Getty Images / Scott Olson
New Gov. Pat Quinn is putting together his team of top advisers by picking a longtime children's advocate as his new chief of staff and a government reform commission attorney as his chief lawyer.
New Gov. Pat Quinn has a well-worn image as a political outsider, so when it came to picking his new chief of staff he didn't tap a big-time wheeler-dealer as his right-hand man.
Quinn on Monday chose longtime friend and children's advocate Jerry Stermer, who was president of Voices for Illinois Children for 22 years before joining Quinn's administration.
"It's important that the Land of Lincoln, our state government, have individuals of the highest integrity and sensitivity to the needs of people who are raising kids and who are working on jobs and hoping to keep their jobs and living from check to check every month," Quinn said in introducing Stermer.
But some Republican lawmakers already questioned whether Stermer was the right pick for the job with the state in the midst of a financial meltdown.
"I like and respect Jerry Stermer's tremendous advocacy on behalf of Illinois children. As a former chief of staff to Gov. Edgar, I was a little surprised considering the state's fiscal condition that Gov. Quinn picked a perpetual advocate of additional spending rather than a managerial type," said Republican state Sen. Kirk Dillard.
Barely more than a week since becoming governor, Quinn is putting together his team of top advisers and early indications are that he's relying on people he knows who aren't typical political insiders.
Quinn has a lot to tackle, including how to fix what could be a $9 billion budget deficit. But so far he's not divulging what he plans to do and he won't rule out an income tax increase.
He'll get advice from Stermer, whose old advocacy group publicly blasts the Illinois tax system and the state's method for funding education. On its Web site, the group calls Illinois' tax structure "outdated" and says it "doesn't raise enough revenue" for education, health care and other services. The group says the state's education funding system, which relies on property taxes, also creates inequities.
"I think I saw once that our state gives more tax breaks to those raising thoroughbred horses than to those raising children," Quinn said.
Dillard said the Stermer pick makes him think the state is headed toward an income tax increase.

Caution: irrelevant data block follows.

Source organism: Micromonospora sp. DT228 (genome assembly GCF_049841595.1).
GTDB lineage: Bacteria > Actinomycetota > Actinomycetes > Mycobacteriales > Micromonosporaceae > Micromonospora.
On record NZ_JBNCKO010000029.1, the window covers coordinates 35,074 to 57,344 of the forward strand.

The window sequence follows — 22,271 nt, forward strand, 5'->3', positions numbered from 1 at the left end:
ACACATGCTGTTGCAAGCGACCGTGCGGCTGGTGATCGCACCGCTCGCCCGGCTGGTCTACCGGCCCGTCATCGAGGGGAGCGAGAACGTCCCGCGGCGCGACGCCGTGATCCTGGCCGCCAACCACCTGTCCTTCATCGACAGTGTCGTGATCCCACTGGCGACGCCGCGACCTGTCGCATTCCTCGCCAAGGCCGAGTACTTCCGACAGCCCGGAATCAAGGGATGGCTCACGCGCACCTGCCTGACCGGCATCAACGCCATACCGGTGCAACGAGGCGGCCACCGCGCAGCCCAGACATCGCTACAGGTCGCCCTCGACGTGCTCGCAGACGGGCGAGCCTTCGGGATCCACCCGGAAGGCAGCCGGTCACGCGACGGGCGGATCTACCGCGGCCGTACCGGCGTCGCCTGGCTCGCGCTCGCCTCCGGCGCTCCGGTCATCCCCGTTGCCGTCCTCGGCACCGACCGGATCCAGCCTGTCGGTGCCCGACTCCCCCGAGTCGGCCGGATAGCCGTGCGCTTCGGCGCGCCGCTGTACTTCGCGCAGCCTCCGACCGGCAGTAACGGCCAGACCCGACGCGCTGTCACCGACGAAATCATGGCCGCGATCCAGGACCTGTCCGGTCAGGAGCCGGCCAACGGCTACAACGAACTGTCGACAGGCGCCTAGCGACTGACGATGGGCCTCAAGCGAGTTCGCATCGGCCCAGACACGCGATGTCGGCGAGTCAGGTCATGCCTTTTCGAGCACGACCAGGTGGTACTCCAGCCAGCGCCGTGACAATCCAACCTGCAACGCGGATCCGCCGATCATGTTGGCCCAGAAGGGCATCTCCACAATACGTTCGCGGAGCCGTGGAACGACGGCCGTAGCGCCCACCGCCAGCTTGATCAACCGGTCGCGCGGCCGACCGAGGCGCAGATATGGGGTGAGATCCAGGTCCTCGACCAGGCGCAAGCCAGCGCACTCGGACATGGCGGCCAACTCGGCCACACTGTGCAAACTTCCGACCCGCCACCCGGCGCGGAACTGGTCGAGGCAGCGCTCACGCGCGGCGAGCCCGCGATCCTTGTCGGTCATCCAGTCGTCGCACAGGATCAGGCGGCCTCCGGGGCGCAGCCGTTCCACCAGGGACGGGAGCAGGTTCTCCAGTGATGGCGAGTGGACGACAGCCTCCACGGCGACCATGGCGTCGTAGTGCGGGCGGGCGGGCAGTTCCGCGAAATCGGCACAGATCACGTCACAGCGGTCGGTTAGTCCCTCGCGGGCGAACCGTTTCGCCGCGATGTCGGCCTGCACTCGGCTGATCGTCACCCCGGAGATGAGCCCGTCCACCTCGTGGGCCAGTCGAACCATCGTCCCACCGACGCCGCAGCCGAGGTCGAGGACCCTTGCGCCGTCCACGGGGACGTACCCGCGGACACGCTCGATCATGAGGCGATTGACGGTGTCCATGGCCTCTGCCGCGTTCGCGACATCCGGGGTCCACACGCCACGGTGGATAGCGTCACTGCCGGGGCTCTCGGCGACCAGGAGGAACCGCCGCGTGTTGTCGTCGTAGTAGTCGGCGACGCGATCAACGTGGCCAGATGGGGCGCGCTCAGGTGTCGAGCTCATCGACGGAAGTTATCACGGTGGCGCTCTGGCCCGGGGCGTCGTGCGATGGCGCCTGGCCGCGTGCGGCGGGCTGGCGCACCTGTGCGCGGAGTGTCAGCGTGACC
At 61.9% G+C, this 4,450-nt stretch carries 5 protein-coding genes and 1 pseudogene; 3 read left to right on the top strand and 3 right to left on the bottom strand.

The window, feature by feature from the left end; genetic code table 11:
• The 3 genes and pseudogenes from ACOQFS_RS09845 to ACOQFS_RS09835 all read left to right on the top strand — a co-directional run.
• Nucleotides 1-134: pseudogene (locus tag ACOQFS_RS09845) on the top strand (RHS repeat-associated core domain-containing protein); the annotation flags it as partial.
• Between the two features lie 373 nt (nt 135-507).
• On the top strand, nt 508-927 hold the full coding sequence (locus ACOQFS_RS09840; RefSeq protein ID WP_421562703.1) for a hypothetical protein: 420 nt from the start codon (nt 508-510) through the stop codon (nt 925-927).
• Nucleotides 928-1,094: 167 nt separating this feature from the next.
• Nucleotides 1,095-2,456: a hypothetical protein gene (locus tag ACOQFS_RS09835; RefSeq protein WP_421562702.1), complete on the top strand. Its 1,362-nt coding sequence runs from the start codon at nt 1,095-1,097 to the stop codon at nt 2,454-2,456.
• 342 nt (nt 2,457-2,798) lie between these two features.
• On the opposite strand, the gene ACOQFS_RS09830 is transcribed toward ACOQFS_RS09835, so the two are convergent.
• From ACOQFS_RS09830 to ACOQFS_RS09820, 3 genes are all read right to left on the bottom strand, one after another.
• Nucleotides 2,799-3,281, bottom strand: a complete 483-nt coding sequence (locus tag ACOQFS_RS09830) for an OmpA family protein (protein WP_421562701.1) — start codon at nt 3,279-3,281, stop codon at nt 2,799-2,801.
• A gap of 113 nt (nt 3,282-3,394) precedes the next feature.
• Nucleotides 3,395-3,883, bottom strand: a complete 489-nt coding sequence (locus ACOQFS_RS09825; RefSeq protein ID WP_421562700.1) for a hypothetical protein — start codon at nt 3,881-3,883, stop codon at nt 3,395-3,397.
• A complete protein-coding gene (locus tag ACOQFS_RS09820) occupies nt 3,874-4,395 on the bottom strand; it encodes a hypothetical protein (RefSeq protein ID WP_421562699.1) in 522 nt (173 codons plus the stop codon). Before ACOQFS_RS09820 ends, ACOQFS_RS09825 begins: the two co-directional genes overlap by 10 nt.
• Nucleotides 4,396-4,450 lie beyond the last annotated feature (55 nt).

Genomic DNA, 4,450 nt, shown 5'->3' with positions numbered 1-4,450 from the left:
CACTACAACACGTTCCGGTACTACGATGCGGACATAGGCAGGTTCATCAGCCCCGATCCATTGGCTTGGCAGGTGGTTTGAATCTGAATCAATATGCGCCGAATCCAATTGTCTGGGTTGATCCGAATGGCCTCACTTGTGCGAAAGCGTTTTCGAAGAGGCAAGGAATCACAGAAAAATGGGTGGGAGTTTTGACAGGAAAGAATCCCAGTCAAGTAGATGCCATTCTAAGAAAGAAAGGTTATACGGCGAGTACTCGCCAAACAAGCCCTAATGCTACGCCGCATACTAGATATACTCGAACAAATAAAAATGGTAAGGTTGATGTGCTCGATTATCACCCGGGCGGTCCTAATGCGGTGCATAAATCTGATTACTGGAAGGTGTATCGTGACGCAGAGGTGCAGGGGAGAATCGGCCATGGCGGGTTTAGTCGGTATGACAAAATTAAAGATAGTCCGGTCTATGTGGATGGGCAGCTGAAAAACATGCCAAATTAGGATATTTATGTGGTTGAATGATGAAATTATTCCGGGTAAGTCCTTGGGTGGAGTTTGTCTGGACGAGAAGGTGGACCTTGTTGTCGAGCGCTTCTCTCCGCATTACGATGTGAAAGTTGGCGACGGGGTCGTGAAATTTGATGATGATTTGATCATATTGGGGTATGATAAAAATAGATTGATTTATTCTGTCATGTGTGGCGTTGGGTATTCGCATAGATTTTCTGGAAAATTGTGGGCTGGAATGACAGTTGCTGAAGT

GOP state Senate Leader Christine Radogno said the main issue for Stermer and the Quinn administration has to be getting government spending under control.
"I hope he's equipped to deal with what the state is facing right now," Radogno said of Stermer.
Stermer is a good manager who knows how to run on a lean budget, said Craig Culbertson, chairman of the board of Stermer's old advocacy group.
"I think his reputation will serve him really well because he's totally respected and you know going in you better be talking to the merits and not talking to who can do what for whom," Culbertson said.
Stermer, 65, acknowledged "several sleepless nights" and long conversations with his wife before accepting the job.
"This will take unprecedented collaboration and cooperation among our elected officials, our public servants and all the citizens of Illinois," Stermer said.
Quinn, who praised Stermer's executive ability, said his administration would lay out a rescue plan for the state at his March budget address.
As governor, Quinn is also bringing new people into his inner circle now that he has replaced Rod Blagojevich, who was removed from office Jan. 29.
On Monday, Quinn also announced that Ted Chung, a partner in a Chicago law firm, would be his new general counsel. Chung also has been general counsel for the Illinois Reform Commission, a group Quinn created to clean up state government in the wake of the Blagojevich scandal.
Chung said he hadn't even met Quinn until about a month ago, and that lack of familiarity, Chung says, will be an asset in a job where he may sometimes have to tell the new governor no.
"I don't have a lot invested emotionally in this man, right, a lot in the office, sure. But I don't feel like there is going to be kind of an inner conflict, within myself, in terms of giving him the best possible legal advice, exercising the best possible judgment with respect to his official position, his official duties, putting aside Pat Quinn the man," said the 42-year-old Chung, who lives in Highland Park.
Quinn has tapped one of his aides, 28-year-old Iraq War veteran and U.S. Army Capt. Dan Grant, to head the state's Department of Veterans' Affairs. Grant met Quinn in 2007 when the then-lieutenant governor was overseas visiting wounded soldiers.
Quinn also named Marc Miller of Springfield, who was a senior policy adviser to Quinn when he was lieutenant governor, to be director of the Department of Natural Resources, dumping a Blagojevich pick.